Maimonides exempts one character trait from his advice. Anger. He insists that while we sometimes need to seem angry, such as a parent admonishing a child, we should never be angry. Being angry causes us to lose control and traps us in an emotional maelstrom. Anger destroys us and works against our achieving our goals. Does tearing down neighborhood stores (as in Ferguson, MO) or forcing the closure of ambulance service in a community (as happened in NYC last night) really help anyone? Actually, it does. It helps demagogues and those whose power and income increase when Americans hate and distrust each other. It helps media personalities who need something passionate and visual with which to fill airtime. Violence is ever so much more colorful than peace. However, it certainly doesn’t help most people – those of all colors, races and genders who seek to provide for and raise families in peace and dignity.

Goading people to anger is easy, especially when facts are expendable. When anger takes center stage, true issues are ignored.  If we take away the cloud of rage (outrageously encouraged by this administration) and courageously but calmly look for truth, what will we find?

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Sunflowers, Science and Society

December 2nd, 2014 Posted by Thought Tools No Comment yet

1, 1, 2, 3, 5, 8, 13, 21, 34, 55…   What comes after 55?  That’s right! 89 is the correct answer.  Each number is obtained by adding the two preceding numbers.  This series of numbers is called the Fibonacci sequence and is a little different from common arithmetic or geometric series like 3, 6, 9, 12… or 2, 10, 50, 250…

Amazingly, Fibonacci numbers provide a bridge between mathematics and nature.  The way that branches are arranged around the trunk of a tree corresponds to this series.  Similarly, the arms of a spiral galaxy and the number of right-handed and left-handed spirals in the sunflower correspond to Fibonacci numbers, as do the spirals on many mollusk shells.

Western training has carried specialization to such an extreme that poets and physicists barely share a common language.  We assume that God and faith have nothing at all to do with biology and chemistry.  We assume that law and justice have little to do with morality and certainly nothing to do with God.  Yet, a curious juxtaposition of verses in Deuteronomy seems to suggest an entirely different model.

The sixty-eight verses from Deuteronomy 16:18 all the way to Deuteronomy 19:21 detail God’s model of a functioning judiciary.  John Locke, one of the most important philosophical influences on the American Founding, depended heavily upon this and other passages in the Torah, which he studied in the original Hebrew.  Much of America’s legal system is based on these very ideas.

This passage contains directions on setting up courts of law as well as law enforcement agencies.  It warns against bribing judges and specifies the laws of evidence. It mentions the role of a monarchy and the independence of the judiciary.  It describes how a civilized nation deals with murder in its midst and it differentiates between accidental homicide and premeditated murder.  It deals with land laws and boundary disputes and it discusses perjury and its punishments.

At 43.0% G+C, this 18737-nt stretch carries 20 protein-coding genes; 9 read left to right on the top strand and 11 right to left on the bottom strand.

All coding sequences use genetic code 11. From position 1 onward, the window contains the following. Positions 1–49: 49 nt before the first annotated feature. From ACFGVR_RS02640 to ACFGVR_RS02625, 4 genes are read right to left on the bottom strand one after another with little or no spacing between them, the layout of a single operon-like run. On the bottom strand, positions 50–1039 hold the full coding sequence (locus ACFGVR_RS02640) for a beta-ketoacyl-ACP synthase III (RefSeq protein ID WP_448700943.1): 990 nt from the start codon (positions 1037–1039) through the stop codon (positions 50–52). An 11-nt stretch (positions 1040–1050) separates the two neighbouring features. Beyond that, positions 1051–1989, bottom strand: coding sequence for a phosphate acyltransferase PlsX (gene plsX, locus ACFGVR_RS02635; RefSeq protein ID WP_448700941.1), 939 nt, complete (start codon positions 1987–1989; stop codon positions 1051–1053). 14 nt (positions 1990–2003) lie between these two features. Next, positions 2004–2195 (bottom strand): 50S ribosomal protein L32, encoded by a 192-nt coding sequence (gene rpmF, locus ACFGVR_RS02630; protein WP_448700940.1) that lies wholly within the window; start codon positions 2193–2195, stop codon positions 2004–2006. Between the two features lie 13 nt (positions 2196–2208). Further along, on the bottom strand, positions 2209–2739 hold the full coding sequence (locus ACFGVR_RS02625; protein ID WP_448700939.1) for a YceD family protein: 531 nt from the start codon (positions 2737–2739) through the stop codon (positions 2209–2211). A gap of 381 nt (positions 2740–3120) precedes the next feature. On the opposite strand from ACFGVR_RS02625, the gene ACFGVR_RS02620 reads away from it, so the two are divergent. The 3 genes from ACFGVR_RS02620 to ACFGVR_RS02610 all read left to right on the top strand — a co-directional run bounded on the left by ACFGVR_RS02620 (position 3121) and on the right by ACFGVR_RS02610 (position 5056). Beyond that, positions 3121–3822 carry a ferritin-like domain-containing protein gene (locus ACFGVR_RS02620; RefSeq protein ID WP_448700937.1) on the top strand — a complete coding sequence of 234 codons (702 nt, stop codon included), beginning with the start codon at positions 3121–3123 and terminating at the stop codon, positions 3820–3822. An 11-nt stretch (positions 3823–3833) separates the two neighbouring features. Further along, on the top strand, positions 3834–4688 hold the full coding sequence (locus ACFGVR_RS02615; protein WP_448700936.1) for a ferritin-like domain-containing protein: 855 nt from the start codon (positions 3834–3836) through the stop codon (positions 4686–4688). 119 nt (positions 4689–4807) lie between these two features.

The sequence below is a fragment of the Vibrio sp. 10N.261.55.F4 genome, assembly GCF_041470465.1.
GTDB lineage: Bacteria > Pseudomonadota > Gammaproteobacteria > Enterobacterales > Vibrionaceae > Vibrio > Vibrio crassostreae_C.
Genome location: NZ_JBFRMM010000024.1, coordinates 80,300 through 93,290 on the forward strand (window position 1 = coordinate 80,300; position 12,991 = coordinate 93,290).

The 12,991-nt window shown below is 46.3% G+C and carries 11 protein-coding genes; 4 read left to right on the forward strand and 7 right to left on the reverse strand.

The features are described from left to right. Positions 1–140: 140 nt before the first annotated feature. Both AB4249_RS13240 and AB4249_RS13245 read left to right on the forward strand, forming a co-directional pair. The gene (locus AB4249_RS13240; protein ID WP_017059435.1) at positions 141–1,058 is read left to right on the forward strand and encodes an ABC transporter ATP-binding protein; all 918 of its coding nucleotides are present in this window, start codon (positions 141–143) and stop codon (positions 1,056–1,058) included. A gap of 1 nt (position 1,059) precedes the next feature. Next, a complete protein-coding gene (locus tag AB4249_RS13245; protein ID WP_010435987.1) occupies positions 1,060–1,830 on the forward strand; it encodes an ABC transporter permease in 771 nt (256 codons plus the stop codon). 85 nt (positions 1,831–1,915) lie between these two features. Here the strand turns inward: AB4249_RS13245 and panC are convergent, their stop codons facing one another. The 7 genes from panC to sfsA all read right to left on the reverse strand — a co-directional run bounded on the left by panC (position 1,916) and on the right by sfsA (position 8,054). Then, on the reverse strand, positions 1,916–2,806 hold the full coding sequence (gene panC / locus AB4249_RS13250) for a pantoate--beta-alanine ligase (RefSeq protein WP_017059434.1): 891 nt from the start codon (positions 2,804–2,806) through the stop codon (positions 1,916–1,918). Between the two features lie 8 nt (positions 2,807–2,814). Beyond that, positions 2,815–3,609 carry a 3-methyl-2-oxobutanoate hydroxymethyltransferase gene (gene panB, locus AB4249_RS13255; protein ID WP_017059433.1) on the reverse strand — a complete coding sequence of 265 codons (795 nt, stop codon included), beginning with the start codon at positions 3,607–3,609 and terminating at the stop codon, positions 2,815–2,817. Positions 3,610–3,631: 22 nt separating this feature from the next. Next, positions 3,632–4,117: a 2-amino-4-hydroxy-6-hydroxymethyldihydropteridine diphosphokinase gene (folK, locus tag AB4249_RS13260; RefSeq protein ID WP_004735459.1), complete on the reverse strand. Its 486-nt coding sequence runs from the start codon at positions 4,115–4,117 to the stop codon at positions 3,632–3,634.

Yet, in the midst of such secular sounding topics come words that seem completely out of context.  Just after we read the inspiring words “Justice, justice shall you pursue… (Deuteronomy 16:20) we find this:

You shall not plant for yourselves an idolatrous tree—any tree—near the altar of the Lord your God…You shall not slaughter for the Lord your God an ox or lamb in which there is a blemish…
(Deuteronomy 16:21—17:1)

One can almost hear the cries of outrage from modern western legal scholars.  “Church and state should be rigidly separated,” they yell.  “We’re talking about laws and jurisprudence; don’t drop in verses about idolatry and sacrifices to God.”  One can almost hear their point.  After all, why would we intersperse important principles about judges and witnesses, murderers and thieves, with ritual rules about altars and blemished sheep?

The connection between religious ritual and legal structure is quite consequential.  The entire legal authority of the Sanhedrin, the Jewish people’s Supreme Court that only functions when situated in the Temple, comes from these words:

And the Lord said to Moses, ‘Gather me seventy men from the elders of Israel…take them to the Tent of Meeting and have them stand there with you.  I will descend and speak with you there and I will increase some of the Spirit that is upon you and place it upon them…’
(Numbers 11:16-17)

We can now more clearly understand why the sixty-eight verses about law and justice contain references to how the litigants and the plaintiffs in a lawsuit must appear not only before judges, but also before God and priests. There is a seamless unity linking law and faith, joining judges to priests and connecting jurisprudence to God.

Grasping these connections accustoms us to question western training that compartmentalizes everything.  With this insight, it becomes so much easier to see how a friend’s tattered relationship with God impacts behavior.  Recognizing the role of religion in marriage becomes simple. Today, society urges us to think that God and our personal and legal interactions with others aren’t related. They want us to pigeonhole things just as before Fibonacci, flowers and mathematics were viewed separately. That is not how the world really works.